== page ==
Stephen James Easterbrook, a British business executive, was the president and chief executive of McDonald’s from March 2015 to 1st November 2019 when he was dismissed by the Board of Directors, with immediate effect, due to evidence of a relationship with a staff member. This was in violation of company policy.
The US fast food giant said the relationship was consensual but that Mr Easterbrook had “violated company policy” and shown “poor judgement.” Although Mr Easterbrook is widely credited with revitalising the firm’s menus and restaurants, by remodelling stores and using better ingredients, the Board of Directors took his breach of company policy very seriously and Mr Easterbrook was fired.
This is a strong reminder that someone’s personal life can have an impact on their career- it doesn’t just affect politicians and other public figures. What was perhaps surprising in this case was the seniority of Mr Easterbrook and that his removal from his position in the company became front page news. But the issues and risks about workplace relationships are not that unusual for employers. Apparently 1 in 5 people meet at work. For employers this means there are matters to be considered, such as the possibility of a harassment or discrimination claim if things go wrong and there are of course privacy concerns. There may be conflicts of interest, or allegations of bias if the relationship exists within a reporting line.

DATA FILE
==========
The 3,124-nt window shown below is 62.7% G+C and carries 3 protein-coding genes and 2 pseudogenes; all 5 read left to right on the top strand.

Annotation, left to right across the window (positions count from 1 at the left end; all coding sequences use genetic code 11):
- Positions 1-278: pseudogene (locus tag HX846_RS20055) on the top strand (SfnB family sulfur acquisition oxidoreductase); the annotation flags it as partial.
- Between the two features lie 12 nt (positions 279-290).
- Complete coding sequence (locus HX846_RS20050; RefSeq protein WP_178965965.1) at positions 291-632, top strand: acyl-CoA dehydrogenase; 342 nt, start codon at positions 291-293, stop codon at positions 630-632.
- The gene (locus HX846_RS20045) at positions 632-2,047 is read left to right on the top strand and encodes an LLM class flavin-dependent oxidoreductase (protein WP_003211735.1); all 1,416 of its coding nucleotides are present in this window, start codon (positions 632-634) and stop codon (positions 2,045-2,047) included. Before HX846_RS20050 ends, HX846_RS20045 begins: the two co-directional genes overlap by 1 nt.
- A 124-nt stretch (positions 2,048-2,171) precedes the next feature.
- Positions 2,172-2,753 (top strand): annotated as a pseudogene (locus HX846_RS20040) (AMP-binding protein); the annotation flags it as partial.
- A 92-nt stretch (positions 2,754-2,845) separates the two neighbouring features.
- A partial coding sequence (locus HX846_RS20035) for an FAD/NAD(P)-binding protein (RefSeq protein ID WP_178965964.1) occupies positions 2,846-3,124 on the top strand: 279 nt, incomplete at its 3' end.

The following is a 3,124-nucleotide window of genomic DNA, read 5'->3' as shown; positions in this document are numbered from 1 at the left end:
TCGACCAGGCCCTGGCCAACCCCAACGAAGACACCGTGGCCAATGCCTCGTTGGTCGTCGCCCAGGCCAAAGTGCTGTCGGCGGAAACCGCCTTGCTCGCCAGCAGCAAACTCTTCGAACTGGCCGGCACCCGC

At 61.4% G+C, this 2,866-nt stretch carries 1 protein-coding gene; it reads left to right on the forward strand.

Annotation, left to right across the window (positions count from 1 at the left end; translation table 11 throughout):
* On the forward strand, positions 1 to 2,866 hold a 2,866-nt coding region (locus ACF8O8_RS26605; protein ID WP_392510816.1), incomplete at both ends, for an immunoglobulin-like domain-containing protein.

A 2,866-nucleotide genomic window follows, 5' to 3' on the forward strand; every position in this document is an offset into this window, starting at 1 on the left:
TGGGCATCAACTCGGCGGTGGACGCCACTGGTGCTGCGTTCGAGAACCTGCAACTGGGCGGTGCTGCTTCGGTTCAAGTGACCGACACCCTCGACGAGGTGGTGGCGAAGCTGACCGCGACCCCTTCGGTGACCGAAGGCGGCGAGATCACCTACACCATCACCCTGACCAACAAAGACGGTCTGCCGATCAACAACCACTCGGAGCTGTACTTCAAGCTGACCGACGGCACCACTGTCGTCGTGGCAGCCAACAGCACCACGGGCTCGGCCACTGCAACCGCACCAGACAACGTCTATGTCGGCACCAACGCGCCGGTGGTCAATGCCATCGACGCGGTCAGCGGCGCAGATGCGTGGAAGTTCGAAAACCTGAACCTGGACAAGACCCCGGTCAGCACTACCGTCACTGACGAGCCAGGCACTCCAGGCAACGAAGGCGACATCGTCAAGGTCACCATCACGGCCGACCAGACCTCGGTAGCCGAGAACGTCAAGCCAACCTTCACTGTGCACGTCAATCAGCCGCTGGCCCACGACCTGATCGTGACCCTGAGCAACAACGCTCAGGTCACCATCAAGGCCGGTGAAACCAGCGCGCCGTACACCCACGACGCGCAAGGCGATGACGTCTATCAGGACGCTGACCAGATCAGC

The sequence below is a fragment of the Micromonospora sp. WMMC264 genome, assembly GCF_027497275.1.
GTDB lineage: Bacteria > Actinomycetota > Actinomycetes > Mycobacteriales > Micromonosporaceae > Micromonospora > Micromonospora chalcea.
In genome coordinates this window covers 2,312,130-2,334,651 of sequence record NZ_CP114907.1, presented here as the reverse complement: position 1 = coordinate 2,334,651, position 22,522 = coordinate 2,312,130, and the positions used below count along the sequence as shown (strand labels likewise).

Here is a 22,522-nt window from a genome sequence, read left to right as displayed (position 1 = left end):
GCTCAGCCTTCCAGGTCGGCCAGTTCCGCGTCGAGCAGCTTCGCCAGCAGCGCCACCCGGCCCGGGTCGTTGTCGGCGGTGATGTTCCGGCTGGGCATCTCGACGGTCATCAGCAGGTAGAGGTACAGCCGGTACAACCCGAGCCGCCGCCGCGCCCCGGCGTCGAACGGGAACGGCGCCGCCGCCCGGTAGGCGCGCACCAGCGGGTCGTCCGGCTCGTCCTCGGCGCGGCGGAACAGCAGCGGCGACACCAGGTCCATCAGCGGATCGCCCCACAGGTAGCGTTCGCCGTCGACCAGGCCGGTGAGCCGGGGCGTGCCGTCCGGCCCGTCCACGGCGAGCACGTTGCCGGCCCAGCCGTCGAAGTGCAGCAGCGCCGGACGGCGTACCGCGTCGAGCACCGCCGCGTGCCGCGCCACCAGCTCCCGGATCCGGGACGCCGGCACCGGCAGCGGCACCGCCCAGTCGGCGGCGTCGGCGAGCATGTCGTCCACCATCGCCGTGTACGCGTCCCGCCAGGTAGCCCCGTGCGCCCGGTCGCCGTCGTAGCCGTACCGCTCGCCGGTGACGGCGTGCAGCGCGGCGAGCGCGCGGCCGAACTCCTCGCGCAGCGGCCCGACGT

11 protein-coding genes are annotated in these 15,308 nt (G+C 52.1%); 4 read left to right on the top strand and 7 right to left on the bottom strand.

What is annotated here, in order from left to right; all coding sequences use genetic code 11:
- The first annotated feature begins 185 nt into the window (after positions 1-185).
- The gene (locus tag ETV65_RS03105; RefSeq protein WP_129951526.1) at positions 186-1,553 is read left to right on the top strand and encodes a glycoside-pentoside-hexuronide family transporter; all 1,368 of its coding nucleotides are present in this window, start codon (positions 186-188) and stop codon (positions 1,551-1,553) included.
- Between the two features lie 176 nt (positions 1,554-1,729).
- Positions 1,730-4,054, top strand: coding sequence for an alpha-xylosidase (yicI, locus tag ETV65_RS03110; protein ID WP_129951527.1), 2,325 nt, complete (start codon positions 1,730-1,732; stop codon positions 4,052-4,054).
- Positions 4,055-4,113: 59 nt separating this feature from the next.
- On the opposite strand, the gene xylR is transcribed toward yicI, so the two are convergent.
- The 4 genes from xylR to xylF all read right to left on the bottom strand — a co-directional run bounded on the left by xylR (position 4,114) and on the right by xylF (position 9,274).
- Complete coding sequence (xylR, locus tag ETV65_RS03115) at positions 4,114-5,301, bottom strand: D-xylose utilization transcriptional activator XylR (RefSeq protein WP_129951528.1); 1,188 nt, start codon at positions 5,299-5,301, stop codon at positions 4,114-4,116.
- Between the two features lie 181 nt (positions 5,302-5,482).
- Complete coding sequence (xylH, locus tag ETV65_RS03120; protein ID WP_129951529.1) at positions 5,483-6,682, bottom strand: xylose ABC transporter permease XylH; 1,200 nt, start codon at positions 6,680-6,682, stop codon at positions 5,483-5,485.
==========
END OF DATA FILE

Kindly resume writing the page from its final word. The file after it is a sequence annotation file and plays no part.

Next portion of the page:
In order to manage such situations some employers have a policy relating to personal relationships at work. Although in the UK it would be unusual to have a blanket ban on workplace relationships it is not unusual to make it necessary to have workplace relationships disclosed.
Many employees may feel that their personal lives are none of the employer’s business and employers should be sensitive to these privacy worries. That said employers should be able to take steps to protect their interests and having a clear policy can help to bring matters out in the open and strike the right balance.